Ch-Ch-Changes. Turn and Face the Strange.

When I was younger, I tended to over-sentimentalize change.  A departure from a summer job or the end of camp might bring about a round of farewells that was perhaps out of proportion to the actual experience.

As a middle-aged guy looking back on early experiences, I now realize that this was my manner of dealing with the anxiety of change.  As humans, we may be biologically programed to fear change and its fraternal twin, the unknown.


However, at this stage of life, I have come to embrace change.  I realize it’s good for the soul and psyche.  Not constant change.  But, a good, healthy change for the better every few years.  At least, that works for me.

Today, I am wrapping up affairs in my small law office in downtown Buffalo.  The movers will come and remove things.  One shipment will go down to my main office on Long Island.  That is the freight of my regret.

I am sad that the business that my partners and I tried so hard to build over 3 1/2 years did not thrive to the extent desired.  But, there are a lot of good memories in that shipment as well.  In sum, it’s a truckload of the past.

A second shipment will go to my new offices.  That is the cargo of my dreams, hopes and expectations.  Those goods are bound for  Tomorrowland.  There will be some items mixed in there to remind me of whence I’ve come.  But, these goods are mainly the tools with which I will build my future.  And it looks bright.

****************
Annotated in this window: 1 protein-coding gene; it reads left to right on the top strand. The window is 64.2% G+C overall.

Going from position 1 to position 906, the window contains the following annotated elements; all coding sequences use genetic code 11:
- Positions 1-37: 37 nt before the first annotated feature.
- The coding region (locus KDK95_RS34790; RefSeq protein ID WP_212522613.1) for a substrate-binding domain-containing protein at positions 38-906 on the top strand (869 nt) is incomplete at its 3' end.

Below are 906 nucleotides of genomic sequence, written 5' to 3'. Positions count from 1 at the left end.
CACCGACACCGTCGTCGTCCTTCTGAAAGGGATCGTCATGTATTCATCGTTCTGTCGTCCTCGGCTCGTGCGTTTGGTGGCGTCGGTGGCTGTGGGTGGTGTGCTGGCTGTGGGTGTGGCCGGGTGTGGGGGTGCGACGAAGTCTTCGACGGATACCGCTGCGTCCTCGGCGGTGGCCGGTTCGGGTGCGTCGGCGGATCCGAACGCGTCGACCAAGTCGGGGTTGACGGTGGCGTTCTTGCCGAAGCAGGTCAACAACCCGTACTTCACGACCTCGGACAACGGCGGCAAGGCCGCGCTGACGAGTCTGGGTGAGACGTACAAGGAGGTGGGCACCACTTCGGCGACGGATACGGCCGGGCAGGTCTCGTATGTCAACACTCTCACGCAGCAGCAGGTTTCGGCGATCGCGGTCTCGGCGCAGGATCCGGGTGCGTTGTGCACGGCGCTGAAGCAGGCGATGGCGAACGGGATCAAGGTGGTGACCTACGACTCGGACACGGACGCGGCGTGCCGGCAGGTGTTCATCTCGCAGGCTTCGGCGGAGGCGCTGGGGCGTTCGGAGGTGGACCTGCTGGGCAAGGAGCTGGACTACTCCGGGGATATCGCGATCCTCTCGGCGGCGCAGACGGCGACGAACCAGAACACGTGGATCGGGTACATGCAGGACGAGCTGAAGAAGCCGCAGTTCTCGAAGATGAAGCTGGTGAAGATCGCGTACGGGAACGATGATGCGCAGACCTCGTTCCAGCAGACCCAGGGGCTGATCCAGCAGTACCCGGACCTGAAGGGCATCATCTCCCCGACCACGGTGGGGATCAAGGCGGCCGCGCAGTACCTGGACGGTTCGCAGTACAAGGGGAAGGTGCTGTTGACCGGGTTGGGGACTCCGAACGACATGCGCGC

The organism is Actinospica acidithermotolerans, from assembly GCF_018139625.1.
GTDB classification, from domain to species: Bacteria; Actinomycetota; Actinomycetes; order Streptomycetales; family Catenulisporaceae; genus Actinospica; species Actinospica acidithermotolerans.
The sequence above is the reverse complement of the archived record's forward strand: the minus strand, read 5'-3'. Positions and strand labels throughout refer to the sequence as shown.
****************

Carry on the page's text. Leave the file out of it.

After some needed vacation, I will begin a new partnership.  Like my old firm, the new one is young, dynamic and poised for limitless growth.  The partners are all around my age and seem to share my values.  Some of them I have known for years.  Others I don’t know at all.  I look forward to getting to know these new faces.

I realize that most people would either be filled with or at least have some anxiety over a change of this sort.  But, I can honestly say that I have none.  I am happy.  I have learned to embrace the strange.


I guess I first realized that I was a “change-seeker” when I was an Army officer.  In the service, you change jobs every two years or so.  In this manner, leaders become well-rounded and maximize their experience content.  One of the attendant problems is that families are deeply affected by these perpetual changes — particularly when geographic change is involved.

After leaving the Army, I entered a period of stability.  I had some early hiccups job-wise.  But, I then settled into a job for a 10-year span.  I now realize that that gig may have been the longest tenure I will ever hold in one position over the course of my career.

Time was, Dad finished college (or other equivalent job training) and settled down to a corporation or other entity that could ensure stability and good benefits over the course of a work life of 40 years or so.  Beyond that, retirement was secure.

I think we all realize that that golden era of American life is officially over.  It was nice during the short period that it lasted.

Today, most workers know that chances are good that they will experience multiple job changes over the course of a career.  Unlike me, some people dread this.

Maybe my confidence of being able to handle the future comes from being a lawyer.  At a prior job, I had a boss who was always fretting over what could go wrong in the cases handled by the attorneys she supervised.  I was constantly reminding her that things do go wrong.  And guess what?  As lawyers we get paid to fix them.  In fact, thank goodness for this dynamic.  Otherwise, I wouldn’t have a job.

But, I realize that others don’t possess this quality.  They crave stability.  They fear change.  There is also some truth to the adage that life’s hard knocks will tend to curb one’s desires.

As for me, I’m ready for the strange.

— The Major


2 responses to this post.

  1. Congratulations & good luck!


  2. Posted by Ward on June 17, 2011 at 8:43 am

    Same here, new neighbor.


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